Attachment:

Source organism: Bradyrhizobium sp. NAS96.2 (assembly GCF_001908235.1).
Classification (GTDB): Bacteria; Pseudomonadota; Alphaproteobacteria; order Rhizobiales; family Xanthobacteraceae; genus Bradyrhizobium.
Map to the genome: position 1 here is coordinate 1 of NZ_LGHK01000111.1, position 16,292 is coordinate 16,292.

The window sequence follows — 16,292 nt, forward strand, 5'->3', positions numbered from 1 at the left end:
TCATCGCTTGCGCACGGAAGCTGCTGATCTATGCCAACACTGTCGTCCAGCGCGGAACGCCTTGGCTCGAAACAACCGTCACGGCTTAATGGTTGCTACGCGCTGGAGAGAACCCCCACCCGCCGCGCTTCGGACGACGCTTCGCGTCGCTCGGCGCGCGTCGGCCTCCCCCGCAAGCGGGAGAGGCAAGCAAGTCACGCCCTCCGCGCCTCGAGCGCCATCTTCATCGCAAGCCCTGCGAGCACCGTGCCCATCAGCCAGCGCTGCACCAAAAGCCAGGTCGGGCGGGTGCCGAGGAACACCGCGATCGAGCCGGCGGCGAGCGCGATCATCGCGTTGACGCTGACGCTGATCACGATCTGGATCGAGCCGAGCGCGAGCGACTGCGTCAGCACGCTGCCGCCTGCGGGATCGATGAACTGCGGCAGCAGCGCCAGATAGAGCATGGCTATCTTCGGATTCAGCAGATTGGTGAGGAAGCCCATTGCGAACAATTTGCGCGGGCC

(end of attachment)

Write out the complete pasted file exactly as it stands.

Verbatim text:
Source organism: Bradyrhizobium sp. NAS96.2 (assembly GCF_001908235.1).
Classification (GTDB): Bacteria; Pseudomonadota; Alphaproteobacteria; order Rhizobiales; family Xanthobacteraceae; genus Bradyrhizobium.
Map to the genome: position 1 here is coordinate 1 of NZ_LGHK01000111.1, position 16,292 is coordinate 16,292.

The window sequence follows — 16,292 nt, forward strand, 5'->3', positions numbered from 1 at the left end:
TCATCGCTTGCGCACGGAAGCTGCTGATCTATGCCAACACTGTCGTCCAGCGCGGAACGCCTTGGCTCGAAACAACCGTCACGGCTTAATGGTTGCTACGCGCTGGAGAGAACCCCCACCCGCCGCGCTTCGGACGACGCTTCGCGTCGCTCGGCGCGCGTCGGCCTCCCCCGCAAGCGGGAGAGGCAAGCAAGTCACGCCCTCCGCGCCTCGAGCGCCATCTTCATCGCAAGCCCTGCGAGCACCGTGCCCATCAGCCAGCGCTGCACCAAAAGCCAGGTCGGGCGGGTGCCGAGGAACACCGCGATCGAGCCGGCGGCGAGCGCGATCATCGCGTTGACGCTGACGCTGATCACGATCTGGATCGAGCCGAGCGCGAGCGACTGCGTCAGCACGCTGCCGCCTGCGGGATCGATGAACTGCGGCAGCAGCGCCAGATAGAGCATGGCTATCTTCGGATTCAGCAGATTGGTGAGGAAGCCCATTGCGAACAATTTGCGCGGGCC